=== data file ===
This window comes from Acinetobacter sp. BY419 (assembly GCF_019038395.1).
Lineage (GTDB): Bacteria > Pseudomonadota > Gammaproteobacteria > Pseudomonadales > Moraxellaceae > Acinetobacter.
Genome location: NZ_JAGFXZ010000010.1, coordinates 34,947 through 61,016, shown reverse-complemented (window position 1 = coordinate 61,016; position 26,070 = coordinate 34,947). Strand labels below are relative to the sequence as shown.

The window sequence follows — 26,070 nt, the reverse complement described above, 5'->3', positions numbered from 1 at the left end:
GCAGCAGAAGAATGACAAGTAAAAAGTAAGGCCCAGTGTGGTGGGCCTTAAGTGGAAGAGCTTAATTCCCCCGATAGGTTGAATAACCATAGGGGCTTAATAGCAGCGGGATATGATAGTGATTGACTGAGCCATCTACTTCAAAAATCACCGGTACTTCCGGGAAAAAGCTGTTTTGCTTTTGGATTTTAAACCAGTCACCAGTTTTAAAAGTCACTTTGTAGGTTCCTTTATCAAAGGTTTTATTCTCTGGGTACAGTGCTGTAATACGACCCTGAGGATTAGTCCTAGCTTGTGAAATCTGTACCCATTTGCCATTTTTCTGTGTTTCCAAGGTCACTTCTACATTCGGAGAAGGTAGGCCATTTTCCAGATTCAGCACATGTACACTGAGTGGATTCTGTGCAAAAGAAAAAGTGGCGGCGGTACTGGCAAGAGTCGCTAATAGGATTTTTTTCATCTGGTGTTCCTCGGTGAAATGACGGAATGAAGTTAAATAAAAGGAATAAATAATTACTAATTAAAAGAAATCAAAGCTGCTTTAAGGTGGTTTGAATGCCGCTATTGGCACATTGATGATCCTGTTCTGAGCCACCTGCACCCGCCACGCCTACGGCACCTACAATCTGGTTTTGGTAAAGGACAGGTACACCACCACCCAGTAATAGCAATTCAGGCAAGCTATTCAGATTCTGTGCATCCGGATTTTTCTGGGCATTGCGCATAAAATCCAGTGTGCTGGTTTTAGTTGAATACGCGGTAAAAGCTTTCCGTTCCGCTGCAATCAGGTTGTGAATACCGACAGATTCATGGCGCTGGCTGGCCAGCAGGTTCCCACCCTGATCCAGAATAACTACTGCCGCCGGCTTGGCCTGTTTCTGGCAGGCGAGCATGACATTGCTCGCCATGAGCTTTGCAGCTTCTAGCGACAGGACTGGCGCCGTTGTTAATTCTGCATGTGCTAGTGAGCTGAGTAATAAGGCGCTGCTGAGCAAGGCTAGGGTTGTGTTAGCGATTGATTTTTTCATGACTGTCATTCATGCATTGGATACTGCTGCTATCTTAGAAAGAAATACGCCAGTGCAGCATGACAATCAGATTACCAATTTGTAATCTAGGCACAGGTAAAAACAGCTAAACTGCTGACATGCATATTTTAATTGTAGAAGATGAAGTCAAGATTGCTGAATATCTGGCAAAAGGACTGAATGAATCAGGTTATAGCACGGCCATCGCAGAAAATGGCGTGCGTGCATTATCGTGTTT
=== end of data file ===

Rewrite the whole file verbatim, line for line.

This window comes from Acinetobacter sp. BY419 (assembly GCF_019038395.1).
Lineage (GTDB): Bacteria > Pseudomonadota > Gammaproteobacteria > Pseudomonadales > Moraxellaceae > Acinetobacter.
Genome location: NZ_JAGFXZ010000010.1, coordinates 34,947 through 61,016, shown reverse-complemented (window position 1 = coordinate 61,016; position 26,070 = coordinate 34,947). Strand labels below are relative to the sequence as shown.

The window sequence follows — 26,070 nt, the reverse complement described above, 5'->3', positions numbered from 1 at the left end:
GCAGCAGAAGAATGACAAGTAAAAAGTAAGGCCCAGTGTGGTGGGCCTTAAGTGGAAGAGCTTAATTCCCCCGATAGGTTGAATAACCATAGGGGCTTAATAGCAGCGGGATATGATAGTGATTGACTGAGCCATCTACTTCAAAAATCACCGGTACTTCCGGGAAAAAGCTGTTTTGCTTTTGGATTTTAAACCAGTCACCAGTTTTAAAAGTCACTTTGTAGGTTCCTTTATCAAAGGTTTTATTCTCTGGGTACAGTGCTGTAATACGACCCTGAGGATTAGTCCTAGCTTGTGAAATCTGTACCCATTTGCCATTTTTCTGTGTTTCCAAGGTCACTTCTACATTCGGAGAAGGTAGGCCATTTTCCAGATTCAGCACATGTACACTGAGTGGATTCTGTGCAAAAGAAAAAGTGGCGGCGGTACTGGCAAGAGTCGCTAATAGGATTTTTTTCATCTGGTGTTCCTCGGTGAAATGACGGAATGAAGTTAAATAAAAGGAATAAATAATTACTAATTAAAAGAAATCAAAGCTGCTTTAAGGTGGTTTGAATGCCGCTATTGGCACATTGATGATCCTGTTCTGAGCCACCTGCACCCGCCACGCCTACGGCACCTACAATCTGGTTTTGGTAAAGGACAGGTACACCACCACCCAGTAATAGCAATTCAGGCAAGCTATTCAGATTCTGTGCATCCGGATTTTTCTGGGCATTGCGCATAAAATCCAGTGTGCTGGTTTTAGTTGAATACGCGGTAAAAGCTTTCCGTTCCGCTGCAATCAGGTTGTGAATACCGACAGATTCATGGCGCTGGCTGGCCAGCAGGTTCCCACCCTGATCCAGAATAACTACTGCCGCCGGCTTGGCCTGTTTCTGGCAGGCGAGCATGACATTGCTCGCCATGAGCTTTGCAGCTTCTAGCGACAGGACTGGCGCCGTTGTTAATTCTGCATGTGCTAGTGAGCTGAGTAATAAGGCGCTGCTGAGCAAGGCTAGGGTTGTGTTAGCGATTGATTTTTTCATGACTGTCATTCATGCATTGGATACTGCTGCTATCTTAGAAAGAAATACGCCAGTGCAGCATGACAATCAGATTACCAATTTGTAATCTAGGCACAGGTAAAAACAGCTAAACTGCTGACATGCATATTTTAATTGTAGAAGATGAAGTCAAGATTGCTGAATATCTGGCAAAAGGACTGAATGAATCAGGTTATAGCACGGCCATCGCAGAAAATGGCGTGCGTGCATTATCGTGTTT